Friday, July 28, 2023

Lacrosse skills and drills practice an opportunity for offseason development

By Matt Pascarella

The Windham High School boys’ lacrosse team has been gathering since June 27 at Cape Elizabeth High School with surrounding area teams for summer skills and drills practices each week. The purpose of these practices was to improve in the offseason while establishing group chemistry and continue that improvement up until the start of the regular season next spring. They had their final skills and drills practice on Thursday, July 27.

Windham senior Jake Lord holds onto the ball while
Windham sophomore Josh Logan defends him during a
boys lacrosse scrimmage with surrounding schools 
during a skills and drills practice on Thursday, July 20
Windham freshman Tegan Perkins said that his goal during these practices is to get as good as he can and then transfer all those skills and knowledge into the spring season. He said he feels like he’s benefitted from working with his team and others because he said every shot helps you get better.

The teams converged as one big group and then split up into offense and defense and worked on ball movement and handling, and they also competed in scrimmages.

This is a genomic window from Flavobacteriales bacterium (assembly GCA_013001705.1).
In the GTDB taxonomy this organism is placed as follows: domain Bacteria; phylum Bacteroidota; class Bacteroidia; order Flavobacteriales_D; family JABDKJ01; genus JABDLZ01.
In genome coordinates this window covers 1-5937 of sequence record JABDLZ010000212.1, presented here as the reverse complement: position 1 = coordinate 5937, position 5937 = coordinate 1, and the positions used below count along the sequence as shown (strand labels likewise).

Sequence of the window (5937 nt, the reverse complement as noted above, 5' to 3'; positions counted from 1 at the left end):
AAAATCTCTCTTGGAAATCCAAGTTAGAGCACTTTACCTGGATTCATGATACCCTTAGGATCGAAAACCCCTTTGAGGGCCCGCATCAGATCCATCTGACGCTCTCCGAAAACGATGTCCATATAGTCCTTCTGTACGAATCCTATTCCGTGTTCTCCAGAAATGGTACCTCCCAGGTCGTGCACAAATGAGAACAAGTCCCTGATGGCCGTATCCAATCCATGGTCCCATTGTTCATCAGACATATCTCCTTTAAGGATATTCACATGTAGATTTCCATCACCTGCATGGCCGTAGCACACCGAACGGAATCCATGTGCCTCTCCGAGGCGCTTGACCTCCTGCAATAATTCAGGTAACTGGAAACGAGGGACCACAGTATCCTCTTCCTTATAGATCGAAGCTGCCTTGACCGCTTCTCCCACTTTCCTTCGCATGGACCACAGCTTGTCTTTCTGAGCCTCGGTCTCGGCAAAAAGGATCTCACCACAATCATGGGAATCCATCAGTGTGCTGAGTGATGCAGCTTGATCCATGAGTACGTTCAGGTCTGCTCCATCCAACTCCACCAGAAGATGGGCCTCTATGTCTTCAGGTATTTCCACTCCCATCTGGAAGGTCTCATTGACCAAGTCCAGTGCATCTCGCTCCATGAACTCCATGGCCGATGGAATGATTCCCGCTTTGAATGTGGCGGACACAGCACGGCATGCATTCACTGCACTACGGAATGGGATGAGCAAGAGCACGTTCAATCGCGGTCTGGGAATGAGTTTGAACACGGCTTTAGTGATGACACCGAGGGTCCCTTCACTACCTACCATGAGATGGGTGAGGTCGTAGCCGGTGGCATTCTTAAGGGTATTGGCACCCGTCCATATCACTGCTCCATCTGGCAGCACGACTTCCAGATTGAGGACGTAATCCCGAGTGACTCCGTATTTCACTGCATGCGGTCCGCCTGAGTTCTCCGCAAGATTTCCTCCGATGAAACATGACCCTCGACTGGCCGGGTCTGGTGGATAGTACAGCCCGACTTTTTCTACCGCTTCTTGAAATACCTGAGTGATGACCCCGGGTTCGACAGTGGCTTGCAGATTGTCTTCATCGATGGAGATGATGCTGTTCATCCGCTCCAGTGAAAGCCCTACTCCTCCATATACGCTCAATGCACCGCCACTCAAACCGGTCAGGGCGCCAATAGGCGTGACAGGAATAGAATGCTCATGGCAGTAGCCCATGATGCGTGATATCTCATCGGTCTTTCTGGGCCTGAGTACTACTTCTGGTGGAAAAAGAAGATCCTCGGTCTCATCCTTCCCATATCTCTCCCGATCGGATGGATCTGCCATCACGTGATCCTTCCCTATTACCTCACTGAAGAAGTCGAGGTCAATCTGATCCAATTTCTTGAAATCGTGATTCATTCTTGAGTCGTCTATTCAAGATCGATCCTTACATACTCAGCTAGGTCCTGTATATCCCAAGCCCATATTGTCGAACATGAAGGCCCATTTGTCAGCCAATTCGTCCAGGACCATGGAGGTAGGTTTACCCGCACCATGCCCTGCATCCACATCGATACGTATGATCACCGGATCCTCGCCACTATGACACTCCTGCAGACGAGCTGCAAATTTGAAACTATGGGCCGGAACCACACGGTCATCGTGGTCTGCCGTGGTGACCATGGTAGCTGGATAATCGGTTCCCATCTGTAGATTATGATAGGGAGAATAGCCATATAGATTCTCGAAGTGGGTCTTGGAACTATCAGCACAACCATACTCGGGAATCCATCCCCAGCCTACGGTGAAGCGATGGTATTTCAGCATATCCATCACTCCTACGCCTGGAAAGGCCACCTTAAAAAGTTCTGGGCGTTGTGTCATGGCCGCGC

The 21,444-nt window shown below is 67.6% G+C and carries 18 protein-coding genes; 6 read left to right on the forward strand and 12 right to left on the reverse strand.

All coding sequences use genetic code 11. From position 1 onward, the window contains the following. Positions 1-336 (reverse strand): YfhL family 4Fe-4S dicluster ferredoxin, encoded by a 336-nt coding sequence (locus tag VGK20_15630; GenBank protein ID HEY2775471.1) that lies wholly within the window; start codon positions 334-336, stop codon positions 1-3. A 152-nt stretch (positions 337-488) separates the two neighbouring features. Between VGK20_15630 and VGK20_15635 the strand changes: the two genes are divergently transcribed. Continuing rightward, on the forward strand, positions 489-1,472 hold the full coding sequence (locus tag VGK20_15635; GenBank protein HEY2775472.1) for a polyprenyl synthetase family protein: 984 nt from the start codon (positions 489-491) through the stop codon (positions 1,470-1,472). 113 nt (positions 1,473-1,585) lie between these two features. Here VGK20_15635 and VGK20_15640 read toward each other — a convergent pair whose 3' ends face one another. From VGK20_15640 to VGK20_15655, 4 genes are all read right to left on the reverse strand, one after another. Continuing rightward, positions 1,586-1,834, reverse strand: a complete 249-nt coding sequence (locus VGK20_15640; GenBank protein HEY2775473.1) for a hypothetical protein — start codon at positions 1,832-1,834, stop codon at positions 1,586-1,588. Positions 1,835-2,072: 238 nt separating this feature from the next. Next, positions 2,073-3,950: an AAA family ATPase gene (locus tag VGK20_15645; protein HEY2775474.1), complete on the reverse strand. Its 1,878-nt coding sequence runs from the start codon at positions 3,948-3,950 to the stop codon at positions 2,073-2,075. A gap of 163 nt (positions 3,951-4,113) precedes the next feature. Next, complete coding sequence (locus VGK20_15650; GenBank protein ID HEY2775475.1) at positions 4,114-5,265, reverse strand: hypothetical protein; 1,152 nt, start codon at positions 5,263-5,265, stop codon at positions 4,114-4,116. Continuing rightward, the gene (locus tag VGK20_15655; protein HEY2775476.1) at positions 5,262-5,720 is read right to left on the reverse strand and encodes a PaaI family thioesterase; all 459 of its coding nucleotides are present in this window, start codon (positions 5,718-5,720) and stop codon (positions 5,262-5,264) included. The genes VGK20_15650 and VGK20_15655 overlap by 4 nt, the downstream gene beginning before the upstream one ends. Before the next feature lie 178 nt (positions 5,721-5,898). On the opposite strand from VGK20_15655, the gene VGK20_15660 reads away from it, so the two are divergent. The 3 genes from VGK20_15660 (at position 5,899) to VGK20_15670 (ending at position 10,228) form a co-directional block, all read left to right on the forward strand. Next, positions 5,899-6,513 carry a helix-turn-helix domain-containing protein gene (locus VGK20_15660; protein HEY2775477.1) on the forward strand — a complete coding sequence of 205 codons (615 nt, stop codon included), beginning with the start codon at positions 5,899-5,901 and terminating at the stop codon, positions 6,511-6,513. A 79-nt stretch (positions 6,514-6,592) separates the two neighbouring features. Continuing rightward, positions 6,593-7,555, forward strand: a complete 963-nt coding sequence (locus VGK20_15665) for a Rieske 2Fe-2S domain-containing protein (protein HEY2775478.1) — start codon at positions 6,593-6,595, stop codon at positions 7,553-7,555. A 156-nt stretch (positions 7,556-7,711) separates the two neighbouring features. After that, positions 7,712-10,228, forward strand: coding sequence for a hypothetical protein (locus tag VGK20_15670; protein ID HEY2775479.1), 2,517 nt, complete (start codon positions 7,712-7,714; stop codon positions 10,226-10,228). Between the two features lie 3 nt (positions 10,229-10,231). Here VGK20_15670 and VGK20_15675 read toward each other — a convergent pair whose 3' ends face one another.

The goal of these skills and drills practices was to continue to have the team practice and develop their lacrosse stick skills during the summer months. Skills and drills sessions were an opportunity for Windham to continue to develop their individual game and have fun on the field. Running drills with players you don’t normally play with was a great way to develop game IQ.

Windham freshman Colin McKenna said coming into high school sports is more competitive, though he knows a lot of the players in the skills and drills practices, so that’s fun. McKenna works on being coachable and takes constructive criticism as an opportunity to improve. He is always working on getting better outside of practice.